A Primer of Conservation Biology, Fifth Edition incorporates background, theory, and examples in a lively and readable text that will appeal to a wide audience and stimulate interest in conservation biology. A Primer of Conservation Biology provides the most up-to-date perspective on many high-profile issues in the field, such as sustainable development, global warming, payments for ecosystem services, and strategies to save species on the verge of extinction.
The Primer is divided into nine chapters, focusing successively on biological diversity and its value, the threats to biological diversity, conservation at the population and species levels, protecting, managing and restoring ecosystems, and sustainable development. A Primer of Conservation Biology provides many examples of successful conservation approaches, such as one involving sea turtles in Brazil, and ends with suggestions for a future agenda. Throughout, the choice of examples is well balanced to show the full range of species, ecosystems, and geographic areas of the world. These examples are also selected to demonstrate the controversies in the field, and stimulate thought and discussion. The links between conservation biology and environmental law, environmental economics, philosophy, social sciences and anthropology, park management, and government policy are clearly presented.
A Primer of Conservation Biology is very well illustrated in color. The reader-friendly text is backed by an extensive bibliography (covering literature through 2012) and a glossary. There is an annotated list of suggested readings, a summary, and discussion questions at the end of each chapter. Key conservation organizations and their websites are presented in an Appendix.
A Primer of Conservation Biology is ideally suited for use in short undergraduate courses, either as a stand-alone text or supplemented by outside readings. It can also be used effectively as a supplemental resource in courses in introductory biology, general ecology, population biology, environmental science, and wildlife management. Its broad perspective, concise format, and appealing writing style make the Primer the perfect choice for students, professionals, government policymakers, and others who are eager to learn more about conservation biology. These same qualities give A Primer of Conservation Biology a strong appeal to students whose first language is not English.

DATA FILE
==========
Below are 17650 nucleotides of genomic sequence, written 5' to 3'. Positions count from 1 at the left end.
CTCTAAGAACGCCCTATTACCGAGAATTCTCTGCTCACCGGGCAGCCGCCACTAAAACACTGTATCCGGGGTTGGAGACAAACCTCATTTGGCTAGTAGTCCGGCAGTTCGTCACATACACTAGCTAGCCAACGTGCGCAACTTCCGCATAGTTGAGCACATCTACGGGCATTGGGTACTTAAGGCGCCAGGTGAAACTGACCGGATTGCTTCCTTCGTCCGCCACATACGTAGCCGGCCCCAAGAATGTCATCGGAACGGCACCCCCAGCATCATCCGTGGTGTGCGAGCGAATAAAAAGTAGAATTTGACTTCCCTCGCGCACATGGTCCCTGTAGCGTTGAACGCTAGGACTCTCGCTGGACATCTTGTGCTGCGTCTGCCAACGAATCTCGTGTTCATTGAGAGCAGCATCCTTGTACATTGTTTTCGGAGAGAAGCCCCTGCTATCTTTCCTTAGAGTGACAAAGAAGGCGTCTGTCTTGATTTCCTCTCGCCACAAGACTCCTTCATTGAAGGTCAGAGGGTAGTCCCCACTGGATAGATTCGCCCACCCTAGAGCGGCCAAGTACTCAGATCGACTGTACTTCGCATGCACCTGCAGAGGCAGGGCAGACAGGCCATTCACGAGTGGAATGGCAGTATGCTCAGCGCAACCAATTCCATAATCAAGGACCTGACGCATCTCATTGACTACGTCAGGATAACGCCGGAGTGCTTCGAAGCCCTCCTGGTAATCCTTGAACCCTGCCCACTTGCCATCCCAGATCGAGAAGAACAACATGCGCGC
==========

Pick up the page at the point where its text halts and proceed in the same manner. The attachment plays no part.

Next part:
1. Defining Conservation Biology
2. What Is Biodiversity?
3. The Value of Biodiversity
4. Threats to Biodiversity
5. Extinction is Forever
6. Conserving Populations and Species
7. Protected Areas
8. Conservation outside Protected Areas
9. The Challenges of Sustainable Development
Richard B. Primack is a Professor in the Biology Department at Boston University. He received his B.A. at Harvard University in 1972 and his Ph.D. at Duke University in 1976, and then was a postdoctoral fellow at the University of Canterbury. He has served as a visiting professor at the University of Hong Kong and Tokyo University, and has been awarded Bullard and Putnam Fellowships from Harvard University and a Guggenheim Fellowship. Dr. Primack was President of the Association for Tropical Biology and Conservation, and is currently Editor-in-Chief of the journal Biological Conservation. Twenty-seven foreign-language editions of his textbooks have been produced, with local coauthors adding in local examples. He is an author of rain forest books, most recently Tropical Rain Forests: An Ecological and Biogeographical Comparison, Second Edition (with Richard Corlett). Dr. Primack's research interests include: the biological impacts of climate change; the loss of species in protected areas; tropical forest ecology and conservation; and conservation education. He is currently writing a popular book about changes in Concord since the time of Henry David Thoreau and Walden.